• It has been much too long since I last made homemade pasta. Definitely on my to-do list. But first I am going to tackle macarons for my friends b-day. I can’t wait to try out your recipe!

  • Mom made fresh noodles (back in the days before it was pasta) with a rolling pin. She would cover the entire kitchen table with a sheet of the dough rolled out, roll it up like a cinnamon roll and then cut the strips. After letting it dry for a while she’d bring a (home canned) jar of pork shoulder chunks to a boil and then stir in the noodles. The dish made it’s own gravy from the extra flour the noodles were dusted with. Even my sis who has been a vegetarian for over 40 years still drools when she thinks of that meal. ;>

    I haven’t made noodles for years because I don’t have a big enough place to roll it out. Guess it’s time to buy another attachment for my KitchenAid. ;>

    I’ve bought fresh pasta – I find it well wrapped in the refrigerated case. I’d suppose I could store any excess the same way for a few days?

    About your new newsletter format, do we need to sign up if we’re already on your list? I have such a slow connection I’d hate to get it twice.

  • Beautiful! Your post makes me feel hungry….

  • That first photo makes me want to get right in my kitchen and make homemade pasta immediately. I’ve made it with a rolling pin before, but it would definitely have been better if I had a pasta roller.

  • David: Thank you for your marvelous ideas.

    My mother used to make fresh pasta in Barcelona and she would add herbs, olives and chorizo to the dough. It tasted like paella once it was boiled and served. She served it with sangria instead of Italian wine. Oh, those fun day.

    Happy New Year!

  • Hi David

    I’ve been making my own pasta since I was a kid so reading your post has made me quite hungry.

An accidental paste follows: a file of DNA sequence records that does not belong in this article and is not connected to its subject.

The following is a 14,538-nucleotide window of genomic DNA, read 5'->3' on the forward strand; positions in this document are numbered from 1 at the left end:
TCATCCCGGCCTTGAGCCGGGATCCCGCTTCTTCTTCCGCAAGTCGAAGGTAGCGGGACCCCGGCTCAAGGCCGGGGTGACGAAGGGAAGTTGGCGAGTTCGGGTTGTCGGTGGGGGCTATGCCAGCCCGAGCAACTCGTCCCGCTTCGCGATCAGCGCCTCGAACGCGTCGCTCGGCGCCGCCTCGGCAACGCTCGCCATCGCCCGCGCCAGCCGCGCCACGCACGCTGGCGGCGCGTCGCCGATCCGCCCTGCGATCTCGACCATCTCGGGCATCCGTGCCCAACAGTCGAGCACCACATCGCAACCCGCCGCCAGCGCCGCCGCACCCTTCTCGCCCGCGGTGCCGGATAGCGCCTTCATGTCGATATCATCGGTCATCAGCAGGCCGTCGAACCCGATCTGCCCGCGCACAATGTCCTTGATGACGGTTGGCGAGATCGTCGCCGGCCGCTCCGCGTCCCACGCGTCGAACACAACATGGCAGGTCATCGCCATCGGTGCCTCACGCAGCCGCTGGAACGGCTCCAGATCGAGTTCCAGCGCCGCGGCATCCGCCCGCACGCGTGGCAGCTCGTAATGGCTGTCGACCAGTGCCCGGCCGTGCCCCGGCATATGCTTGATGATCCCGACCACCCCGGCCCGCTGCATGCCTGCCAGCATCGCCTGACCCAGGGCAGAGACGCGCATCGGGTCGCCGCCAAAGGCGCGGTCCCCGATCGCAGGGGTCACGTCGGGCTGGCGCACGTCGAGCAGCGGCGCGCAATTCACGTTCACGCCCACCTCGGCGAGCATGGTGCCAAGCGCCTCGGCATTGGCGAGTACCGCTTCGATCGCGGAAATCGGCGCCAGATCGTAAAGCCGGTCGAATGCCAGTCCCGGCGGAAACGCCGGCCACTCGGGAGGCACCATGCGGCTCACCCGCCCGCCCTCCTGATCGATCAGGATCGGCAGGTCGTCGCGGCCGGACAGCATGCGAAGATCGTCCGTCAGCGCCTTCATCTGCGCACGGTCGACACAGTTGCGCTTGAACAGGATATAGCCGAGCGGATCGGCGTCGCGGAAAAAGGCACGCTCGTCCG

Love the pictures and how you explain everything right down to the last detail. Great suggestions as well.

    I am currently ten months into a year of eating and cooking nothing but Indian food but may just have to cheat a bit and make some fresh curried pasta.

    Thanks for the post.

    Dan

  • When you are eating fresh pasta, there’s really nothing better you can imagine eating instead of it! This is very close to the recipe I use, but I’ll try this one, too, for sure!!

  • Hi David! I like your blog but I hope soon everybody will use only wholemeal flour! White one as dangerous as poison with no benefit.

  • What number setting on the kitchen aid roller did you use? I’ve made fresh pasta a number of times but can never seem to get the thickness right. Thanks!

  • Perfect timing! I haven’t gotten around to putting away the manual pasta-maker my grandma had gotten me at least 10 years ago, which has stayed deep in my pantry this whole time, until I just recently pulled it out to see if I could turn it into a residential sheeter for laminated pastry dough. That didn’t work out, but it made me realize I really should get around to making some fresh pasta with it. Your post is the final inspiration, and tomorrow there will be lasagne.

  • Just made this for dinner and it was the first time I’ve made fresh pasta and actually saw a glimmer of hope that I’ll be competent at it some day. So thanks!

  • Thank you for this post! I have had recurring dreams of late that I am shopping for ingredients to make pasta dough, but frustratingly never complete the task. So I’m setting out to make ravioli from scratch, and this post will really help! Your language is delicious.

  • Hi David, I find it difficult to find the perfect flour for homemade pasta. I know that flour should contain a lot of protein. I remember the best soup I ate was with a pasta made by my grandmother but her recipe was lost. You pasta looks exactly like hers so I will surely give your recipe to my wife :)
    Cheers

  • Thank you! the recipe and you are very clear. Will give it a try…

  • What a wonderful post! I had some successful experiments making gnocchi recently but I`ve yet to make fresh pasta like this! Having a pasta machine would obviously simplify things…

  • Fresh pasta is the best! Excellent description! :D

  • Fresh pasta is the best! Amazing description!